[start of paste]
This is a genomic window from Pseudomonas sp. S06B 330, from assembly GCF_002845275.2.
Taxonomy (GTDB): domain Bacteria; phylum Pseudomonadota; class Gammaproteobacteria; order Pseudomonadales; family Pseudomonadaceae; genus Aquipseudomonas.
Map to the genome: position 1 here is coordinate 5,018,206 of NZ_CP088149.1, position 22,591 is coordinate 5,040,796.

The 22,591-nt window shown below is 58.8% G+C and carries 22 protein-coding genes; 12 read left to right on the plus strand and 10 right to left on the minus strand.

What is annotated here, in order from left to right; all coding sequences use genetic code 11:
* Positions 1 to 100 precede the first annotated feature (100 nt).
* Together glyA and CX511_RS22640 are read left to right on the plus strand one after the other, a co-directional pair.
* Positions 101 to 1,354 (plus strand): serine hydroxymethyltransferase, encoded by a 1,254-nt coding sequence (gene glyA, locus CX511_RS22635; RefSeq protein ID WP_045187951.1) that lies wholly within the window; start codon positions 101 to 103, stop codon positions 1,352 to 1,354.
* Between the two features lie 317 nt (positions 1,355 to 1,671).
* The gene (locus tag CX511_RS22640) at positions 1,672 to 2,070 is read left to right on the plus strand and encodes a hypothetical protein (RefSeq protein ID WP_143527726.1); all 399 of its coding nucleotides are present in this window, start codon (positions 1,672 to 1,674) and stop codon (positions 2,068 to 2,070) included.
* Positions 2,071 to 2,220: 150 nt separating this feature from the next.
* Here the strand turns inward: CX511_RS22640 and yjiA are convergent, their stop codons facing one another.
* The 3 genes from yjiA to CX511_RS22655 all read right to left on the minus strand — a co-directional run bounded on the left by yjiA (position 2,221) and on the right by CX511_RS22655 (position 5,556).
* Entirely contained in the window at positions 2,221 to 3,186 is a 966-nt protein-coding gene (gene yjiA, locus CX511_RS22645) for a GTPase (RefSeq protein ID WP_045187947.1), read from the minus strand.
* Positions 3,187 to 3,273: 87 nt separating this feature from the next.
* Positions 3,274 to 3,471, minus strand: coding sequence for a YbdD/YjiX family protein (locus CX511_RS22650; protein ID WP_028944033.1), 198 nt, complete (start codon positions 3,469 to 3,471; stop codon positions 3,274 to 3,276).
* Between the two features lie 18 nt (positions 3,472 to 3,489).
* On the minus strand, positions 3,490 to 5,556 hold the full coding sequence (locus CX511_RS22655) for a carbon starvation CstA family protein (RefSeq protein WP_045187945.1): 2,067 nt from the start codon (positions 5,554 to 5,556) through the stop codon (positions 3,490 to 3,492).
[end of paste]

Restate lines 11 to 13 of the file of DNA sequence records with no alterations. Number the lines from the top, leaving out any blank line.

* Positions 2,071 to 2,220: 150 nt separating this feature from the next.
* Here the strand turns inward: CX511_RS22640 and yjiA are convergent, their stop codons facing one another.
* The 3 genes from yjiA to CX511_RS22655 all read right to left on the minus strand — a co-directional run bounded on the left by yjiA (position 2,221) and on the right by CX511_RS22655 (position 5,556).